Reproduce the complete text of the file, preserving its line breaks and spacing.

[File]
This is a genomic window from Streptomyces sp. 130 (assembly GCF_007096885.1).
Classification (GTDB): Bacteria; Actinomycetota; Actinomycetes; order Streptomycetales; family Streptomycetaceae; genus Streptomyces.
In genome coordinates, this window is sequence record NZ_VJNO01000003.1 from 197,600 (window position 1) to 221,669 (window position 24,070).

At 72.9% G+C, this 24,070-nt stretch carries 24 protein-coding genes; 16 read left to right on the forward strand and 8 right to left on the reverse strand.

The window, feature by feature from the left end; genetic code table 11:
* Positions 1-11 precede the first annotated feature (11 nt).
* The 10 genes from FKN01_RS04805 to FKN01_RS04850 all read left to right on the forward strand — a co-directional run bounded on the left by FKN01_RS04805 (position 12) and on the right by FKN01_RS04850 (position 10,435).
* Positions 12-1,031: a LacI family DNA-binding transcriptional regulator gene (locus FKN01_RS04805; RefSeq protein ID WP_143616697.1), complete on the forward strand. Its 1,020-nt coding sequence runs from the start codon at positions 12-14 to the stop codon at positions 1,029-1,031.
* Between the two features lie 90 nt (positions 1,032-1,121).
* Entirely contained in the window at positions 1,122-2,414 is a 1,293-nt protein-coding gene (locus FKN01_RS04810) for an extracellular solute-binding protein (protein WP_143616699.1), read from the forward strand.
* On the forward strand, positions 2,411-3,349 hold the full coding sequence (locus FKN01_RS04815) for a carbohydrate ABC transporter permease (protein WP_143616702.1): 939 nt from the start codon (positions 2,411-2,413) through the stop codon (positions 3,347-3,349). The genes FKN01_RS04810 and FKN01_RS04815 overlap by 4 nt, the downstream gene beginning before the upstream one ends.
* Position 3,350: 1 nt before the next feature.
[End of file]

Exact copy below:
This is a genomic window from Streptomyces sp. 130 (assembly GCF_007096885.1).
Classification (GTDB): Bacteria; Actinomycetota; Actinomycetes; order Streptomycetales; family Streptomycetaceae; genus Streptomyces.
In genome coordinates, this window is sequence record NZ_VJNO01000003.1 from 197,600 (window position 1) to 221,669 (window position 24,070).

At 72.9% G+C, this 24,070-nt stretch carries 24 protein-coding genes; 16 read left to right on the forward strand and 8 right to left on the reverse strand.

The window, feature by feature from the left end; genetic code table 11:
* Positions 1-11 precede the first annotated feature (11 nt).
* The 10 genes from FKN01_RS04805 to FKN01_RS04850 all read left to right on the forward strand — a co-directional run bounded on the left by FKN01_RS04805 (position 12) and on the right by FKN01_RS04850 (position 10,435).
* Positions 12-1,031: a LacI family DNA-binding transcriptional regulator gene (locus FKN01_RS04805; RefSeq protein ID WP_143616697.1), complete on the forward strand. Its 1,020-nt coding sequence runs from the start codon at positions 12-14 to the stop codon at positions 1,029-1,031.
* Between the two features lie 90 nt (positions 1,032-1,121).
* Entirely contained in the window at positions 1,122-2,414 is a 1,293-nt protein-coding gene (locus FKN01_RS04810) for an extracellular solute-binding protein (protein WP_143616699.1), read from the forward strand.
* On the forward strand, positions 2,411-3,349 hold the full coding sequence (locus FKN01_RS04815) for a carbohydrate ABC transporter permease (protein WP_143616702.1): 939 nt from the start codon (positions 2,411-2,413) through the stop codon (positions 3,347-3,349). The genes FKN01_RS04810 and FKN01_RS04815 overlap by 4 nt, the downstream gene beginning before the upstream one ends.
* Position 3,350: 1 nt before the next feature.